Editorial: The Scottish Workers’ Congress: Curious Stuff from Glasgow
An organisation calling itself the “Scottish Workers’ Congress” called a preliminary meeting at Central Halls, Glasgow, on May 21st. What took place at the meeting we do not know at the time of going to press, but, judging from the explanatory leaflet issued beforehand, it is a curious re-hash of reformism, Scottish nationalism and anti-political activity. The 10-point programme contains some of the stock demands of the reformist parties, such as a minimum wage of 3s. an hour, a 30-hour week, double income-tax allowances on all incomes under £600 a year, immediate provision of sufficient decent houses “by prefabrication and other means in Scotland” (our italics), “democratic workers’ control of Scottish industry,” and “equal pay for the job for both men and women.”
Although the leaflet appeals to “all workers to speak and act directly for themselves” (our italics), the 10 points are directed to Scotland and Scotland only, and among them are such points as “an end to the closing down and shifting south of our industry ” (our italics).
On its political attitude the leaflet says only that “the Committee is non-sectarian and non-party,” and its task “cannot be undertaken by any of the existing organisations. They exist for other purposes.”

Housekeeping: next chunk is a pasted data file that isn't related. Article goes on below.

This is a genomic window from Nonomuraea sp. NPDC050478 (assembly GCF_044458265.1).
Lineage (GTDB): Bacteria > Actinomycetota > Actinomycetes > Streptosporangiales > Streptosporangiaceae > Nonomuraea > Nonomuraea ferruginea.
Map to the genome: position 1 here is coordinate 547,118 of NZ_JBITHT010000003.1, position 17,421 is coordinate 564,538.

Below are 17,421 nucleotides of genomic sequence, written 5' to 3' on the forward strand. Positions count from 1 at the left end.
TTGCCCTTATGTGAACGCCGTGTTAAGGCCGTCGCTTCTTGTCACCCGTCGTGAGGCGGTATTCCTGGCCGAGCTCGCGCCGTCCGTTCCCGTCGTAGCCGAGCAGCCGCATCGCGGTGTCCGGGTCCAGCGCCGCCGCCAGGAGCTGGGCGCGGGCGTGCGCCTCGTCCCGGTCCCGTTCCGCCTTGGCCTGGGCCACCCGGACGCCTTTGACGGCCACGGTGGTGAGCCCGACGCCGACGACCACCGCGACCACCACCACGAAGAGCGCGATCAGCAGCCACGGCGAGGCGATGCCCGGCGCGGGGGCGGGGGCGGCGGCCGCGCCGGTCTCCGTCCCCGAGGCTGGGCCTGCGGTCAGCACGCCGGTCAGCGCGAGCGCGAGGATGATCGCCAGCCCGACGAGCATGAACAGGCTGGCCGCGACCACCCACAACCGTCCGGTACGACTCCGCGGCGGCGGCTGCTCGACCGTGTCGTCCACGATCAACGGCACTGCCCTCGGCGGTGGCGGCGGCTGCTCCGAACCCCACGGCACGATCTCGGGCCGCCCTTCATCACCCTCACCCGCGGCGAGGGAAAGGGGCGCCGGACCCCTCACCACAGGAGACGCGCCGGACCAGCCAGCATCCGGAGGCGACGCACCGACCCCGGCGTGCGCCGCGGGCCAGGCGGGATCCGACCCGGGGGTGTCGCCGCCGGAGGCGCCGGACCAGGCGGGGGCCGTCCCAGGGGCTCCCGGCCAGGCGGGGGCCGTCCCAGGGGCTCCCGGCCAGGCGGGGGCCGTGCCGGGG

How it proposes to achieve its aims is not very clearly indicated, though as it apparently rejects political action, and as point 5 wants the factory committee to “take over the workshop where closing down is threatened,” we may assume that the Committee intends that the workers shall take “direct action,” thus reviving once more the old delusion that working-class political action is unnecessary.
As the 10 points imply the retention of the wages system and minor modifications of the income tax, it is obvious that the Committee does not aim at the abolition of capitalism and the institution of Socialism; which is, of course, made unmistakeable by the narrow nationalist point of view that stands out in all the 10 points.
How thorough-going is the Committee’s acceptance of capitalism can be seen from the points relating to minimum wages and to the income tax. It seeks to raise “the standard of living”—but not too much; for not only does the point about income tax envisage some people having more than £600 a year and some having less, but the minimum wage of 3s. an hour for a 30-hour week only means a minimum wage of £4 10s., or £235 a year.
We await further details of this curious organisation.